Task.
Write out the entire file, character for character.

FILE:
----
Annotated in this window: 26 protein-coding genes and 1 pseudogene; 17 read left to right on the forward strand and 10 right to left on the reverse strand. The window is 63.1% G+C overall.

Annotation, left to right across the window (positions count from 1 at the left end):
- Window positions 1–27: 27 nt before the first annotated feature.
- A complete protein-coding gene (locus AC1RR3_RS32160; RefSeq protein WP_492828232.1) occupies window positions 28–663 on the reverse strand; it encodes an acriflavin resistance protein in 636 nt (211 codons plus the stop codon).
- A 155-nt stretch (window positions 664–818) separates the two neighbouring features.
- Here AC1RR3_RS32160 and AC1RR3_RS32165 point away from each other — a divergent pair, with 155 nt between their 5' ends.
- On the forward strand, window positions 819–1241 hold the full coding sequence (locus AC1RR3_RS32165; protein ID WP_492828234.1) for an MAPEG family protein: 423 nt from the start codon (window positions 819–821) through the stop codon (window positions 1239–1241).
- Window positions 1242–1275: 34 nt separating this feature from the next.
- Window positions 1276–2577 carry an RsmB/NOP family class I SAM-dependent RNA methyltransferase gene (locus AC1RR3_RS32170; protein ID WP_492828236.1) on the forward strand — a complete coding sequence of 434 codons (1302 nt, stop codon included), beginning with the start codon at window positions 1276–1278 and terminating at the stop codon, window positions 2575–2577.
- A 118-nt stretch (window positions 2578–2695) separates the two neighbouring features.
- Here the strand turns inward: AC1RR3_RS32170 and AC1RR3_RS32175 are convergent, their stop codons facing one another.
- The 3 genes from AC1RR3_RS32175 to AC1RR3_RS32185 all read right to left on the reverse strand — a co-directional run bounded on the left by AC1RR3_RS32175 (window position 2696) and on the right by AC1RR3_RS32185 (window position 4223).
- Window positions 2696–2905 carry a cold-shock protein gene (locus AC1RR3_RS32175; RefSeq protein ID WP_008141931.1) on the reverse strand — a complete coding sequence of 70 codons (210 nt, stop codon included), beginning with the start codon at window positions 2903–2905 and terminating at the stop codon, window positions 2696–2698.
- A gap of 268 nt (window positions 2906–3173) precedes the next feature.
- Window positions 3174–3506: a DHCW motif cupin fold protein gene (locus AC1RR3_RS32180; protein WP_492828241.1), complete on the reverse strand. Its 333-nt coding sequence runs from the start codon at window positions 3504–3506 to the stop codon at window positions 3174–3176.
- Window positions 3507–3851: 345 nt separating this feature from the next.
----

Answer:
Annotated in this window: 26 protein-coding genes and 1 pseudogene; 17 read left to right on the forward strand and 10 right to left on the reverse strand. The window is 63.1% G+C overall.

Annotation, left to right across the window (positions count from 1 at the left end):
- Window positions 1–27: 27 nt before the first annotated feature.
- A complete protein-coding gene (locus AC1RR3_RS32160; RefSeq protein WP_492828232.1) occupies window positions 28–663 on the reverse strand; it encodes an acriflavin resistance protein in 636 nt (211 codons plus the stop codon).
- A 155-nt stretch (window positions 664–818) separates the two neighbouring features.
- Here AC1RR3_RS32160 and AC1RR3_RS32165 point away from each other — a divergent pair, with 155 nt between their 5' ends.
- On the forward strand, window positions 819–1241 hold the full coding sequence (locus AC1RR3_RS32165; protein ID WP_492828234.1) for an MAPEG family protein: 423 nt from the start codon (window positions 819–821) through the stop codon (window positions 1239–1241).
- Window positions 1242–1275: 34 nt separating this feature from the next.
- Window positions 1276–2577 carry an RsmB/NOP family class I SAM-dependent RNA methyltransferase gene (locus AC1RR3_RS32170; protein ID WP_492828236.1) on the forward strand — a complete coding sequence of 434 codons (1302 nt, stop codon included), beginning with the start codon at window positions 1276–1278 and terminating at the stop codon, window positions 2575–2577.
- A 118-nt stretch (window positions 2578–2695) separates the two neighbouring features.
- Here the strand turns inward: AC1RR3_RS32170 and AC1RR3_RS32175 are convergent, their stop codons facing one another.
- The 3 genes from AC1RR3_RS32175 to AC1RR3_RS32185 all read right to left on the reverse strand — a co-directional run bounded on the left by AC1RR3_RS32175 (window position 2696) and on the right by AC1RR3_RS32185 (window position 4223).
- Window positions 2696–2905 carry a cold-shock protein gene (locus AC1RR3_RS32175; RefSeq protein ID WP_008141931.1) on the reverse strand — a complete coding sequence of 70 codons (210 nt, stop codon included), beginning with the start codon at window positions 2903–2905 and terminating at the stop codon, window positions 2696–2698.
- A gap of 268 nt (window positions 2906–3173) precedes the next feature.
- Window positions 3174–3506: a DHCW motif cupin fold protein gene (locus AC1RR3_RS32180; protein WP_492828241.1), complete on the reverse strand. Its 333-nt coding sequence runs from the start codon at window positions 3504–3506 to the stop codon at window positions 3174–3176.
- Window positions 3507–3851: 345 nt separating this feature from the next.